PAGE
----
And these are they. My final moments. They say a warrior must always be mindful of death, but I never imagined that it would find me like this . . .
Japanese teenager, Sora, is diagnosed with ALS (Lou Gehrig's disease). Lonely and isolated, Sora turns to the ancient wisdom of the samurai for guidance and comfort. But he also finds hope in the present; through the internet he finds friends that see him, not just his illness. This is a story of friendship and acceptance, and testing strength in an uncertain future.
It is surprisingly difficult to express my feelings about this book. I literally had all of the feels reading this, from insane joy at their friendship to incredible sadness at Sora's situation. The whole thing was so very sad but powerful and really emphasised the importance of friendship.
Through Sora's difficult and painful story, we see him come to grips with his illness, how his family and friends deal with it - or not, as the case may be - and accepting our fate, no matter how hard that is. Sora especially has a tough time realising his limitations and comes to the horrible but very brave decision.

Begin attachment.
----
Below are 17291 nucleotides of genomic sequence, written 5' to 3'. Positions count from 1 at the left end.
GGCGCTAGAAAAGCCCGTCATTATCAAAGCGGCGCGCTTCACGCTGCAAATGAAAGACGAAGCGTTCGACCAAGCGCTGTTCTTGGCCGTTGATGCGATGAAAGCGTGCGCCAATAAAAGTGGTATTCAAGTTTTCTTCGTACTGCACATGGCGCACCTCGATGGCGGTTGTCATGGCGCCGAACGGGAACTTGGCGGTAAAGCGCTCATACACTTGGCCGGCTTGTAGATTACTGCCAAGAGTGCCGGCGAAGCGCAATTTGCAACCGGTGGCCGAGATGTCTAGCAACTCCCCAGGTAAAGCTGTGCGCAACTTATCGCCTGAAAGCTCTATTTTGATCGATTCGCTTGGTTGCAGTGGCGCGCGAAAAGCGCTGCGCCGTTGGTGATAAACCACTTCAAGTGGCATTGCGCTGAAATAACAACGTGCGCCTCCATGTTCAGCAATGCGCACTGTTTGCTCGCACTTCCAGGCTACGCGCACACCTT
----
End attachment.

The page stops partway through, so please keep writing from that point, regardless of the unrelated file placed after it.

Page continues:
We also saw the impact of the internet generation, both the good and bad. What I did love was how Sora used chat rooms to connect with other people; we may be often warned of the dangers of strangers on the net but sometimes strangers are just what we need, and people are usually nicer than we give them credit for. However, we also saw the bad side with dangerous spam making the rounds, corrupting poor young minds. It was all completely realistic, showing how ingrained the internet is in our lives and how much we rely on it.
This book was just incredible. From the setting and Japanese history to the important message of acceptance, it was very much a roller coaster of emotions but an amazing story.
Published 29th January 2015 by Definitions.